Simon turned his eyes to me; he gripped me tightly by my shoulders and said, “You’d better end this little drama about small-town haters right now.” His voice was a snarl. He shoved me hard onto the ground. “I’m disappointed in you, Hailey. I thought you knew better.”
As soon as they let me go, I ran to the door, where Mother stood frozen. “Inside, Mother,” I said. “Get inside.” I slammed the door and locked it after us.
Once inside, Mother recovered enough to say, “He threatened me! He threatened me!” She stood quivering, even her face shaking. I took her by her shoulders.
“Hurry, Mother, we’ve no time to waste. I think—I know—they’re going to Horatio’s now. Call 911. Tell them a middle school student is being assaulted and beaten. And let’s go to Horatio’s. We’ve got to warn him—if we’re not too late!”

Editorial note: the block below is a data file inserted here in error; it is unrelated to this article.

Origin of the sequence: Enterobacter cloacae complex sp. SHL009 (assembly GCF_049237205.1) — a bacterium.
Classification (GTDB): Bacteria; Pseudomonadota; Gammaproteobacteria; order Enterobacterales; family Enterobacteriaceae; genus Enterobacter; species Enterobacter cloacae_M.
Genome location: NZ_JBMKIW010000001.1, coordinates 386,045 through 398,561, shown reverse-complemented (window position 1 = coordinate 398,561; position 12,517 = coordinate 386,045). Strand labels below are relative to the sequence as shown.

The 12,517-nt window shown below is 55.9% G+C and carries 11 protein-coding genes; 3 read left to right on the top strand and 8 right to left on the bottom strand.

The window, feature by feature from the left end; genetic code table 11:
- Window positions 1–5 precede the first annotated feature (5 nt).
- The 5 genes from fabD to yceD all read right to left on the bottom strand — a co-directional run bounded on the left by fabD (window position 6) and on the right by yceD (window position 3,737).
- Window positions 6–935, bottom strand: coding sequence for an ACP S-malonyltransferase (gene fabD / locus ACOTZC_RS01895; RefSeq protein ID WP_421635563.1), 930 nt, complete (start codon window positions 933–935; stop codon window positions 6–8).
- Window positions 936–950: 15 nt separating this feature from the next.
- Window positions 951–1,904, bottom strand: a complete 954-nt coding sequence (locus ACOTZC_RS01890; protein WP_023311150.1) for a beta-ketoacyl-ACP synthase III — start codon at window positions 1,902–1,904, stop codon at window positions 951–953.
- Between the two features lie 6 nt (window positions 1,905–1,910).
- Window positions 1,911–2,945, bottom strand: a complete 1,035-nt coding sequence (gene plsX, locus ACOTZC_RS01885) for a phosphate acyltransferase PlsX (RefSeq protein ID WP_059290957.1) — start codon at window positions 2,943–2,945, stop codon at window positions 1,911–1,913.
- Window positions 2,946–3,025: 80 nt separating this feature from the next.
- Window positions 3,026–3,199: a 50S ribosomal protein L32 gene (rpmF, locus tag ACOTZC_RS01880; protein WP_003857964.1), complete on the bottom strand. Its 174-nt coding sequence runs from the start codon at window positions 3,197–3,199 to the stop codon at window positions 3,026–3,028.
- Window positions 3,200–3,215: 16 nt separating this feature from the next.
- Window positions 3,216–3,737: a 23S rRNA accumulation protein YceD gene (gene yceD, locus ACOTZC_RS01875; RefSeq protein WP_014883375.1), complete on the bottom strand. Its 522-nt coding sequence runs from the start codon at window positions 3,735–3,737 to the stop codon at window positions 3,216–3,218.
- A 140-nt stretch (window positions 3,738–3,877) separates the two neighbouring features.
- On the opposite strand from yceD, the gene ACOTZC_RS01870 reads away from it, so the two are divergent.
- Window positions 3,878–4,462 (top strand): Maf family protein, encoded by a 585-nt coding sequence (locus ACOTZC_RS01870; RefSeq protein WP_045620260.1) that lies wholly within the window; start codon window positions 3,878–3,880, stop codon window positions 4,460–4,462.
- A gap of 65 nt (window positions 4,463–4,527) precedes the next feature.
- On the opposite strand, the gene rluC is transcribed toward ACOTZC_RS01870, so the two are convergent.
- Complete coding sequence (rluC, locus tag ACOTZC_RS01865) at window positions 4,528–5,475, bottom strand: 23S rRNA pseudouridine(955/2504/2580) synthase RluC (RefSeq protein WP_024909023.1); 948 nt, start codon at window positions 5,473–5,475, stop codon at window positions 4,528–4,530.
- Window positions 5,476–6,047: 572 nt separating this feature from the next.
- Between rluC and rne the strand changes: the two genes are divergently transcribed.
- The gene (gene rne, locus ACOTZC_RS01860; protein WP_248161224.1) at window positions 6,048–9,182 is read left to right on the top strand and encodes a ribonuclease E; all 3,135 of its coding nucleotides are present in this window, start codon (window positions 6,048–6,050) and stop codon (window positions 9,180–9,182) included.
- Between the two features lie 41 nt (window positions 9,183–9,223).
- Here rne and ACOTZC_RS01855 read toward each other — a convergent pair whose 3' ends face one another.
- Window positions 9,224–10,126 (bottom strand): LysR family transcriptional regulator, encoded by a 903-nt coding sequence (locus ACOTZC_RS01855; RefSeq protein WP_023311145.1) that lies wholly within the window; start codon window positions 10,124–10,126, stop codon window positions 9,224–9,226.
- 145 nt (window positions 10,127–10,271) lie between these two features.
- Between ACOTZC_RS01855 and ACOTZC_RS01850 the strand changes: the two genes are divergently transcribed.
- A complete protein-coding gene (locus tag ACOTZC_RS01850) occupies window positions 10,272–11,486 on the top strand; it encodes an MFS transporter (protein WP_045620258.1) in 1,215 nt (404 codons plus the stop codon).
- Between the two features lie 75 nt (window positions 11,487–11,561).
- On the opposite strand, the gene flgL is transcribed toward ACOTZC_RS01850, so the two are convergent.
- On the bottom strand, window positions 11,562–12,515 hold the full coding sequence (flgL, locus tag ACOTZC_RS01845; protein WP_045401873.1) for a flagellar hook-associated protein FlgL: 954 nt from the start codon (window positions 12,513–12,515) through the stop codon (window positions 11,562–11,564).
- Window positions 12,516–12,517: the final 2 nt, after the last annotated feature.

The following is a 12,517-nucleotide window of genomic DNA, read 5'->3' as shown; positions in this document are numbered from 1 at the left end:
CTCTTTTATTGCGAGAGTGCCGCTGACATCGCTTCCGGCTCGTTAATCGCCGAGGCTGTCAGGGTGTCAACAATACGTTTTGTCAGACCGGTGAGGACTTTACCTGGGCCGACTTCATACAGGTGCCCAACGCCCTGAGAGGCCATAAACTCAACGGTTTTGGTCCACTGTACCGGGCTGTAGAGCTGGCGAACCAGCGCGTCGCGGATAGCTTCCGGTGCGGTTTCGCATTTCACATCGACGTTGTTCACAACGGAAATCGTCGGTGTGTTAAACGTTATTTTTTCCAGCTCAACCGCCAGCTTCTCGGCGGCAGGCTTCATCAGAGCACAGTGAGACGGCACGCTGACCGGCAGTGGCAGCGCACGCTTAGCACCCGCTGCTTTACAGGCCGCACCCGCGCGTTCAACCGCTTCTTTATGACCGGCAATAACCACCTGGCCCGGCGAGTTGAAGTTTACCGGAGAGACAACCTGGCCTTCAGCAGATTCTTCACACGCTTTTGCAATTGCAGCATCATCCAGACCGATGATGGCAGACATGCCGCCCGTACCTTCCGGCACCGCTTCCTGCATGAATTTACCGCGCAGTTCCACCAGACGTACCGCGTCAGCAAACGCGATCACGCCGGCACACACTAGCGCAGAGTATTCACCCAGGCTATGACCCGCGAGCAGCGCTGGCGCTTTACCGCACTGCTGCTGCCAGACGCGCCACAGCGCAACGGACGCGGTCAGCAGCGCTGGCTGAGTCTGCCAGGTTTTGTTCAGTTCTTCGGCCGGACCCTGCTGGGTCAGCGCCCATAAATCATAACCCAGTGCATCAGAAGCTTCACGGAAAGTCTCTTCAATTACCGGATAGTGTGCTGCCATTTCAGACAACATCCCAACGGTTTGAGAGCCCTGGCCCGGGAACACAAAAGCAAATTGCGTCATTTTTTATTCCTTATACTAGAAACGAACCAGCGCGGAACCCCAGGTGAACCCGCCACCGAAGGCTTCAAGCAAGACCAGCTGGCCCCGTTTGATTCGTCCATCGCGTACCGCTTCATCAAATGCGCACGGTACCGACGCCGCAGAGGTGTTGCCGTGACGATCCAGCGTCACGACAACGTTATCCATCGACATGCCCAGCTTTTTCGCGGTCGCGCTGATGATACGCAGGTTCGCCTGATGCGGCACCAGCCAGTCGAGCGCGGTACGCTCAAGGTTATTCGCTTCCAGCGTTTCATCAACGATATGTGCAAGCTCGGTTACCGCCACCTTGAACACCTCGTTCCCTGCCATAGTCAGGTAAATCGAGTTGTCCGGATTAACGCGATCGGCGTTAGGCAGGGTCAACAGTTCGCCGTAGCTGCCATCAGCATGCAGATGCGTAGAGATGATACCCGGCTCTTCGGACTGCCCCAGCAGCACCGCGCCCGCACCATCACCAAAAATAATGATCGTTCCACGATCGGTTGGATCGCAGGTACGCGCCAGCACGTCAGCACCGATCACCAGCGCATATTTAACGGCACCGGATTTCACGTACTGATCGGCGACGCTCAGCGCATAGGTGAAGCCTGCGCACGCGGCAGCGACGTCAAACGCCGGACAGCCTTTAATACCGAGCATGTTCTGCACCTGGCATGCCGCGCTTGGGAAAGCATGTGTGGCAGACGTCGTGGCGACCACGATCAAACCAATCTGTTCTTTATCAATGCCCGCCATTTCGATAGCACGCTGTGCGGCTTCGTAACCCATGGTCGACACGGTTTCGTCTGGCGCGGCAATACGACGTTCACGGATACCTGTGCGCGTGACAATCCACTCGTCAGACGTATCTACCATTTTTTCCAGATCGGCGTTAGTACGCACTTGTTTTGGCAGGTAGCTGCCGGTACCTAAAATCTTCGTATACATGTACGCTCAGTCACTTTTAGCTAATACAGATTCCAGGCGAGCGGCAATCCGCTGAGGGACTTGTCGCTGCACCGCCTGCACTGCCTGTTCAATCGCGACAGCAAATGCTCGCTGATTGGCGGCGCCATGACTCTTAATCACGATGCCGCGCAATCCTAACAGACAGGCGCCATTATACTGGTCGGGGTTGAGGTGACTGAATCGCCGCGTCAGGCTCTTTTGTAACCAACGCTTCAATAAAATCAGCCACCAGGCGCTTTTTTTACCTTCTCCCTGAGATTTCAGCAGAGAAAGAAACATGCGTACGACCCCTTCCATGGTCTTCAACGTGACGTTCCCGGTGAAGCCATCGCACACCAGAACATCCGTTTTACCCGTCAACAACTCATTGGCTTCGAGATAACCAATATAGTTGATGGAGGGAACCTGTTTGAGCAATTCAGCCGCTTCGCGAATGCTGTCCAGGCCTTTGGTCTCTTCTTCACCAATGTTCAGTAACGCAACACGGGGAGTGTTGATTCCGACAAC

I drove fast to Horatio’s even though I don’t have a learner’s permit, and Mother had the police on the way already. But when we got there, Simon’s whole gang had dragged Horatio from his house to a neighboring lot and were beating him like wild hoodlums. Billy was wearing brass knuckles, and his blows looked awful. Ella was lashing Horatio with a belt, buckle first. I started screaming. Simon looked at me and then Mother and said, “I warned you, lady—”
Mother turned and ran, but he outran her easily. She screamed and I screamed, but just at that moment, two police officers appeared in the yard. They had guns drawn.
“All right, you men, get on your knees with your hands behind your heads,” one of the cops shouted. “Down! Do it!”
Simon and his gang were astounded; I was, too. All of the boys got to their knees with their hands behind their heads, but Ella stayed on her feet and yelled at me, “You bitch, you damn fucking bitch! You called the cops. I’ll kill you!”
The leader of the two cops looked at Ella and said, “You, too. On your knees.”
“And what if I don’t? You going to shoot me?”